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    Exactly right Chuck. This is another glaring example of where the bad actors have created a horrible situation for everyone. Had merchants and networks been more proactive in removing bad affiliates (networks: you know who you are) instead of coddling and promoting them, we likely wouldn't even be having this discussion.

    Instead though, the entire industry comes under fire due to a small percentage of affiliates, whom unfortunately drive large amounts of sales and traffic through nefarious means.
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  19. #16
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    I signed up with Legacy at the beginning of their program and stopped promoting them after noticing a huge quantity of "negative" review sites.
    I had a few back and forth discussions with Matt (August 2009) and it seems it was OK with them at that time. I even said these fake reviews or blog posts were damaging their brand. These affiliates were using PPC and organic traffic with aggressive titles.
    Just a few examples: Learn & Master Scam! Do not buy this program! Don't waste your money on L&M, Learn & Master Scam or Gold, Make sure you read this first, Don't buy until you read this review and much, much worse...
    Other affiliates concerned:
    The acts and practices of respondents as alleged in this complaint constitute unfair or deceptive acts or practices in or affecting commerce in violation of Section 5(a) of the Federal Trade Commission Act.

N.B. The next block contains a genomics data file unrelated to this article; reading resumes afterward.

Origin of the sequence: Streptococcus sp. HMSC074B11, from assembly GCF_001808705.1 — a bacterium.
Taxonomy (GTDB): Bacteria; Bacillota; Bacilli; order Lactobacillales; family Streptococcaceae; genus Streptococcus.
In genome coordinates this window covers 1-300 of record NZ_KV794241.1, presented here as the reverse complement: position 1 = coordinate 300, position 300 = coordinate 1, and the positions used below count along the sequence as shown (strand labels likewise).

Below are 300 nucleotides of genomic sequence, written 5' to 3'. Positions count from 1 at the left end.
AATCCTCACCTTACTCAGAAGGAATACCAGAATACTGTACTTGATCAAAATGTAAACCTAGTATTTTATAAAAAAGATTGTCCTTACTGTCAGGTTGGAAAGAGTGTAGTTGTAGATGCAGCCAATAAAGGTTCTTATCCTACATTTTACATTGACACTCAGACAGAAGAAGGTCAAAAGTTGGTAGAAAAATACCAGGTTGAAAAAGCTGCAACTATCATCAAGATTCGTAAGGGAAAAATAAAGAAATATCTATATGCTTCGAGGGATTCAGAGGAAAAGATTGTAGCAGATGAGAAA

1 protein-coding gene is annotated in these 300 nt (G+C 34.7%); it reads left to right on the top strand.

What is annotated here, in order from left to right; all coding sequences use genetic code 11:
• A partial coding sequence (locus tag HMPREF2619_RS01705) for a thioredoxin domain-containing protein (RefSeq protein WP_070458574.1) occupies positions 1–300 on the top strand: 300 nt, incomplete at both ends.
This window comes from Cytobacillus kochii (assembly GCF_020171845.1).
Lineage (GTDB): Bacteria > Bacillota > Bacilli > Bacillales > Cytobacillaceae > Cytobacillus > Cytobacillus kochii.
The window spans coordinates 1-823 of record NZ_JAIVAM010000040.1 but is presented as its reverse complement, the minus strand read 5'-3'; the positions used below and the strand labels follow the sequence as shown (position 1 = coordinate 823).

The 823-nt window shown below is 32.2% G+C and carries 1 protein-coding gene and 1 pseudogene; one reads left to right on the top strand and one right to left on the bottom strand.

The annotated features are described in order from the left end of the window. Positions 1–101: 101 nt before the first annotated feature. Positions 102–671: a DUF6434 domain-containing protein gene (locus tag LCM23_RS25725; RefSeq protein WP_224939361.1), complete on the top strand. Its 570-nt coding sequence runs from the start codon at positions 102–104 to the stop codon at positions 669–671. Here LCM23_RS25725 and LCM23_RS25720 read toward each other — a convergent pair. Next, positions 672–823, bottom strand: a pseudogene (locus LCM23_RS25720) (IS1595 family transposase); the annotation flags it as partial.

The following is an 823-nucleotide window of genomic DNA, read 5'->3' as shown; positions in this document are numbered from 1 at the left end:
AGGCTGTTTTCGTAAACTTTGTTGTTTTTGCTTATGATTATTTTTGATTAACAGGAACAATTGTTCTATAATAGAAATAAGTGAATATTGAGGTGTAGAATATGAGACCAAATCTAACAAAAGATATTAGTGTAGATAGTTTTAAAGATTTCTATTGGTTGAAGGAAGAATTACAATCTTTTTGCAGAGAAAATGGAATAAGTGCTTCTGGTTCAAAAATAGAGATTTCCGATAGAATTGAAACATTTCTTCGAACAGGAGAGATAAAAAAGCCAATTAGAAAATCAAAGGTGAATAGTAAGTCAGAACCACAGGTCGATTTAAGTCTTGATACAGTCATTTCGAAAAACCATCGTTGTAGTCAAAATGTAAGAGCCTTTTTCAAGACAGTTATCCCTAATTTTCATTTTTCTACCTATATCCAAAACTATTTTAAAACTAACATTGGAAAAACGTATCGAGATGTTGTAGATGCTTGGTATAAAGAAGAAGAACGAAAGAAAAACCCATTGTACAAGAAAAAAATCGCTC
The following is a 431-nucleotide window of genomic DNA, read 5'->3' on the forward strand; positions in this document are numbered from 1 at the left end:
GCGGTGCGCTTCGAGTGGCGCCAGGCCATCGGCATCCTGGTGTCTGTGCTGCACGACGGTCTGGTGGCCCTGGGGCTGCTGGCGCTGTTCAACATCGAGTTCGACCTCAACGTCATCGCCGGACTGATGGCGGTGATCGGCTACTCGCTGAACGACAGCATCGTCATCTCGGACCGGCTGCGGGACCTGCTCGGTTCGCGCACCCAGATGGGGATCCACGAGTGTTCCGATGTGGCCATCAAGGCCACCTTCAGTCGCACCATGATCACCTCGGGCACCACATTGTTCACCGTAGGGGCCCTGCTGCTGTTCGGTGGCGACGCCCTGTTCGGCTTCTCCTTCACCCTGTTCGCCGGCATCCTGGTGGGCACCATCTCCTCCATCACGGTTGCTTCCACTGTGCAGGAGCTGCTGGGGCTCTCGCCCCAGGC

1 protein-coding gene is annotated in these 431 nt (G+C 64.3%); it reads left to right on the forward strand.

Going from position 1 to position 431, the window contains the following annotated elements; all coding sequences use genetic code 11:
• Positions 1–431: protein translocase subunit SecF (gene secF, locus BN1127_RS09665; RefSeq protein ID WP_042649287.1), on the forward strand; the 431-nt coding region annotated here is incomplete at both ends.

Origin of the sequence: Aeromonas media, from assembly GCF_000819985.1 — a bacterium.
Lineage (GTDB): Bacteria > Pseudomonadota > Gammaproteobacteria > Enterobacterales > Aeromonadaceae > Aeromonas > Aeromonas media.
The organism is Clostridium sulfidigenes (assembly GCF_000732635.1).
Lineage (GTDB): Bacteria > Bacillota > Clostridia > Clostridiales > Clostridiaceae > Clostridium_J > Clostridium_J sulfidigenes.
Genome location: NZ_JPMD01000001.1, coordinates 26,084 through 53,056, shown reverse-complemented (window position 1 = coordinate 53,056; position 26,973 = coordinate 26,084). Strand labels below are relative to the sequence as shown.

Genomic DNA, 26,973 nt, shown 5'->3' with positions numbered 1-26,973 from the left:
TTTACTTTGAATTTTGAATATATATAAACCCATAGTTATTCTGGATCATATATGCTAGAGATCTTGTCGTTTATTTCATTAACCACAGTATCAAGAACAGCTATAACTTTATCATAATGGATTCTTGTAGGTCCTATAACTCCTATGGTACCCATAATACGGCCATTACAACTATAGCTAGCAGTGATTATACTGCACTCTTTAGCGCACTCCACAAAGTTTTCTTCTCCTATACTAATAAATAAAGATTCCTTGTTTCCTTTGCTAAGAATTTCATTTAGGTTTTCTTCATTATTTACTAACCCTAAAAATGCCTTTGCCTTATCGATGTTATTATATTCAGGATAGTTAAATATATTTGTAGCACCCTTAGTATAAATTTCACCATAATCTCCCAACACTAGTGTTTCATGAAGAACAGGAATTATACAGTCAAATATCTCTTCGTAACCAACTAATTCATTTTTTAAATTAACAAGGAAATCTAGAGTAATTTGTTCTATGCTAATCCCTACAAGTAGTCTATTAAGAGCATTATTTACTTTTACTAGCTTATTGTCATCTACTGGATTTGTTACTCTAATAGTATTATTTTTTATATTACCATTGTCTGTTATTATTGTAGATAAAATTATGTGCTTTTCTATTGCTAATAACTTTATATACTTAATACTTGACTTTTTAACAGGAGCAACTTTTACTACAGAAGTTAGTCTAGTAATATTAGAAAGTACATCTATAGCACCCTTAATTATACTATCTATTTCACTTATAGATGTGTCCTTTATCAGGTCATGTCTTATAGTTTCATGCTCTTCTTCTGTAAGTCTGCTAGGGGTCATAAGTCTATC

http://www.ftc.gov/os/caselist/10230...315llscmpt.pdf

    I don't know what has triggered the FTC investigation, negative ads, deceptive ads... Competition complaint...

  20. #17
    ABW Ambassador Greg Rice's Avatar
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    We manage a direct competitor to LL and after this news came out the merchant asked about how their program's affiliates were in compliance. After checking on those who were getting traffic and sales, we found that the vast majority of our affiliates were in compliance and a few who were "iffy". We keep tabs on affiliates and what they're doing so we were not surprised, but those "iffy" affiliates are being asked to place a disclosure just to be safe.